Basic Shape - A Story of the Sea
Oxana - Merdom of Frey
Recently, in the undertow, Oxana, a second sister in the Merdom of Frey, found a muddlewreath. It was suitable when crushed with sand dollar for shinning waist scales. She tucked the muddlewreath safely in her collecting bag and dove back into the foam of the sea.
The bag had been fashioned from a stray fish net that she’d removed from a small sea turtle. She had seen him near the Outawaters peer only days before. He had thanked her with a nudge of his nose upon release and gratefully swam away. She examined the ragged mesh and decided to fashion a carrying bag for daily forages.
Today she had found muddlewreath, an object she could use as a comb and three shiny round tins. She swam from the shore with her net bag in tow happily. The sun rested on the dark waters as she dove deeper heading toward home.
Oxana, in the life of Merworld, was small and humble. Her mother Ana had birthed other merfish. Her siblings were Jinxana and Ruable named for both of their fathers, Ru the elder merman and Able her consort.
Oxana’s father was unknown. He was a warrior merman from the northern sea who had mated with her mother during a raid. The younger merchildren had been born one sundown apart each reflecting the tides.
As was custom, the oldest sister of a birthing mer often raised the weakest merfin. Oxana was raised by Teana her mother’s sister, which in others opinion was an unforgivable mistake.
Teana was wild and sea swept, rushing here and there without rhyme or reason. She played the conch passionately and swam off for days seeking sea urchins, her favorite food, returning to collapse upon her couch with fits of delirium and vomiting. Oxana was her constant companion, massaging her torn tailfins with coral oils. She appeared to raise her aunt which was both bane and blessing.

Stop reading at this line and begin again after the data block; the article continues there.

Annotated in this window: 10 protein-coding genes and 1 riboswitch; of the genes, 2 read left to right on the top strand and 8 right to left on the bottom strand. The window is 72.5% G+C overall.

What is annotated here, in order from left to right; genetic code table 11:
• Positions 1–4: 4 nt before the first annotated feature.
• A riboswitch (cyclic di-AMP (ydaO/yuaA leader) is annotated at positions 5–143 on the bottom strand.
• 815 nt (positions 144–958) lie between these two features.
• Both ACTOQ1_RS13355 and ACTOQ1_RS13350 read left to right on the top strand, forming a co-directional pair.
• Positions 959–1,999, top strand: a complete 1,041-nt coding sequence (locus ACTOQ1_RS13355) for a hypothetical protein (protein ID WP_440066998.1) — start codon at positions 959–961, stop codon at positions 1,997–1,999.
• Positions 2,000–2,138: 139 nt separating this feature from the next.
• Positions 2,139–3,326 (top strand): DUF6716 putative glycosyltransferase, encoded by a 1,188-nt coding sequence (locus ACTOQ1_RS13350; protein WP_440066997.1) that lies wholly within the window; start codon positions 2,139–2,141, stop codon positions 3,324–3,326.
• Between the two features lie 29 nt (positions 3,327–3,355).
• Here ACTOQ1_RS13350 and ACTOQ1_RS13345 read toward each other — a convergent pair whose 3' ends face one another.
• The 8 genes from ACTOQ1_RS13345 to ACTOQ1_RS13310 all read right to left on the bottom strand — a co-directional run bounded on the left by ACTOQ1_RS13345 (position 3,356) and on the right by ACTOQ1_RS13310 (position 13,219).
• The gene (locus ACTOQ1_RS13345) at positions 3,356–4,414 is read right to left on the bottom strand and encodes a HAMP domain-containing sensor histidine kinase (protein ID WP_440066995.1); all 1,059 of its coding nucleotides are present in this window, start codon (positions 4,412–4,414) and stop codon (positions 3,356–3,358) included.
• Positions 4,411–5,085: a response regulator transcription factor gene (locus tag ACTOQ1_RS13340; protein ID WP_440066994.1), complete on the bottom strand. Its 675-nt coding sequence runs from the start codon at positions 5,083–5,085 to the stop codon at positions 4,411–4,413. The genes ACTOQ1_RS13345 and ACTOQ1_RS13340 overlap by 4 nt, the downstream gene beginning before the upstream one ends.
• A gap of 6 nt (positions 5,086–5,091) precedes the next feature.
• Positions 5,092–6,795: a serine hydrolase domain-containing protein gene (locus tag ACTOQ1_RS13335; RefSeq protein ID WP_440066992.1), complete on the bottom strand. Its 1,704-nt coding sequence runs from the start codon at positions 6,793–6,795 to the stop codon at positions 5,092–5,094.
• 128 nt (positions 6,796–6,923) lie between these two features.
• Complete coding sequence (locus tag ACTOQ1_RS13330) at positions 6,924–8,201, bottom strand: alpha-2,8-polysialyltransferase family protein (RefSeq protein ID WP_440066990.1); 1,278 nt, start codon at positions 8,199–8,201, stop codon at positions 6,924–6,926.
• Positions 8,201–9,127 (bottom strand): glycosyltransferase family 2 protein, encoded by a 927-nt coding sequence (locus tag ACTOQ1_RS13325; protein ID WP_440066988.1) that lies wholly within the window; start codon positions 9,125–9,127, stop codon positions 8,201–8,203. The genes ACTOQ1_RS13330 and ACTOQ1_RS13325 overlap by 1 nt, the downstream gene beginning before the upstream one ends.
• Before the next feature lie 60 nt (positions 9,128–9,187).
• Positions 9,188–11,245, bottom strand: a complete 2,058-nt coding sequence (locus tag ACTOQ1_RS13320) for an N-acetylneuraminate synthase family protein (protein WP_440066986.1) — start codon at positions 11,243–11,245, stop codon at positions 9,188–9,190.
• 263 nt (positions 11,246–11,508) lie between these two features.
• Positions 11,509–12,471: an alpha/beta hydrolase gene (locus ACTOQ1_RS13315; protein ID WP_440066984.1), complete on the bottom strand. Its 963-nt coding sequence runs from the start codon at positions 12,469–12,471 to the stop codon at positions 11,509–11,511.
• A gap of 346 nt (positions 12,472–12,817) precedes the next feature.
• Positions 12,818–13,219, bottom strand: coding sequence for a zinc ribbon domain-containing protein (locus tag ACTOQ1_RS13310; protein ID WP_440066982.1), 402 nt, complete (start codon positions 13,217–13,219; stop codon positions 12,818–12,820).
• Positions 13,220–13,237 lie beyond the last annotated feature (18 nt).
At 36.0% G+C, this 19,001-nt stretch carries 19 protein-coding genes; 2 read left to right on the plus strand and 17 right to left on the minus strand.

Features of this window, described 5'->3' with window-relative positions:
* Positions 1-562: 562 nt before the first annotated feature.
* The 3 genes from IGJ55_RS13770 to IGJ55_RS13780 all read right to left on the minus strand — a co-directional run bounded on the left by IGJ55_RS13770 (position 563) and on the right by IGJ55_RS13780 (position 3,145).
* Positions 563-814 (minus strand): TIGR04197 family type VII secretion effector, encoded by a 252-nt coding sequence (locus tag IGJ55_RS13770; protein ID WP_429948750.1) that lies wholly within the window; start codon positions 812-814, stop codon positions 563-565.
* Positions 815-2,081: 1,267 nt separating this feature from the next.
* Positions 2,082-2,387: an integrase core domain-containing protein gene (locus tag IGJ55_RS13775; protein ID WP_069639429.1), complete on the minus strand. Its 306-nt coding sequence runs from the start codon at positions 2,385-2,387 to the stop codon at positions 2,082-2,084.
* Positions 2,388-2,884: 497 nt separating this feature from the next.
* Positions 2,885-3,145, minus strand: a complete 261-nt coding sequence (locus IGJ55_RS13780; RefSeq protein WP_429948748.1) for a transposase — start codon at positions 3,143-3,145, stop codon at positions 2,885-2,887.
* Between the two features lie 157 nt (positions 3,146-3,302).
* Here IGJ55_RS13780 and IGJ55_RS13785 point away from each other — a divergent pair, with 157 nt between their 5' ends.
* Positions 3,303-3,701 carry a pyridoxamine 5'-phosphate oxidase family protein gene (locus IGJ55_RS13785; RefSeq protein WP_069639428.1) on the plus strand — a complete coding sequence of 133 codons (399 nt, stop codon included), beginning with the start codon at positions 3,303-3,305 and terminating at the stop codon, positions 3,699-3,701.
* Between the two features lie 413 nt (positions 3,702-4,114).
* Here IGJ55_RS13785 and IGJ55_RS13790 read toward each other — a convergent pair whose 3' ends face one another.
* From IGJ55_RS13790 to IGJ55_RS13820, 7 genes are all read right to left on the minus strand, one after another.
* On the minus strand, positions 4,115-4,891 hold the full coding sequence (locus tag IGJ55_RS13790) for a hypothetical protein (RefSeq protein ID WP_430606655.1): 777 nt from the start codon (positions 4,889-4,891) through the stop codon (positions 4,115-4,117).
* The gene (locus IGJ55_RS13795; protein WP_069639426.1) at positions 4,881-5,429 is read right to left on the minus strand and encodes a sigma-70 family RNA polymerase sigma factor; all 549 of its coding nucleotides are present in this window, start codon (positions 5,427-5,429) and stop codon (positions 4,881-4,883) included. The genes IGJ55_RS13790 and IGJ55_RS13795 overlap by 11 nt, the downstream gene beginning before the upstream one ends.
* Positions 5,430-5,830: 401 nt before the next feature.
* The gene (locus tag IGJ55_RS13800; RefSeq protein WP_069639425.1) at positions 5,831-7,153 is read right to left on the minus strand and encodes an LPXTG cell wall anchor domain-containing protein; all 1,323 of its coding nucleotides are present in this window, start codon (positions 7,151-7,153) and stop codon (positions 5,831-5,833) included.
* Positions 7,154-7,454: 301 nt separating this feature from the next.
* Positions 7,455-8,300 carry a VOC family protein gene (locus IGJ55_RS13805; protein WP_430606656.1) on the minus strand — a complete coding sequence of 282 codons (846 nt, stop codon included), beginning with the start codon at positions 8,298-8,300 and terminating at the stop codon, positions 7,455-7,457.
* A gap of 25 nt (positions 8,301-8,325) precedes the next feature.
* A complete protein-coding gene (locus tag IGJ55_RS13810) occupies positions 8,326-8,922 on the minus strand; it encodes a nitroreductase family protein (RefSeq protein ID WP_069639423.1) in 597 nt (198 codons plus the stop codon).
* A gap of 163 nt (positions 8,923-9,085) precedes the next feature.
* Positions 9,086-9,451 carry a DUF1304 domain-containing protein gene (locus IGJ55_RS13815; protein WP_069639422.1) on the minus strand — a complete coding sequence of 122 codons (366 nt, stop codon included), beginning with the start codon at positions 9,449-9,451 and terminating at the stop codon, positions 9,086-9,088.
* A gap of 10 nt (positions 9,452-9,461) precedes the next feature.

She worked around the tidy rock pool in the morning, scraping lichen and small mollusks for the quartz walls that lined their nest. Often, she stopped to carve modest designs into the curving silicon with a short piece of tubular metal she had found on a forage. The sea water eroded the designs so she cleaned and re-carved earlier patterns that she had seen her eldermers draw, remembering the strokes and ancient names generations of Frey Mers who had nested in these hallowed out halls in the quartz fan that ran in the depths of the sea.
The clan had migrated south from the colder waters near the Scotia Cliffs when war broke out between them and the Marimers. The conflict started so long ago that many young Mers were unable to pronounce the names of those who perished in the siege. Great eldermers of both sea clans had died taking with them the names of the lost who were only mentioned in song. The melodies were sung at night by troubadour elders, the words harmonizing with the waves that echoed back to the midnight sea. Oxana wished to sing their names and scratched their stories as she remembered them into the white stones walls. She brushed out the debris that filled the etched lines daily in memory. “One day,” she said, “I too shall sing.”
Work in Progress
This book will explore the turbulence underneath the sea in the Bermuda Triangle. Inspired by a three year stay in North Carolina along the quartz vein that runs along the Atlantic coast line, this whimsical work is dedicated to the Anahita the water goddess that hovers there. Copy is filled with pen & ink drawing done by the author.
Available in 2011.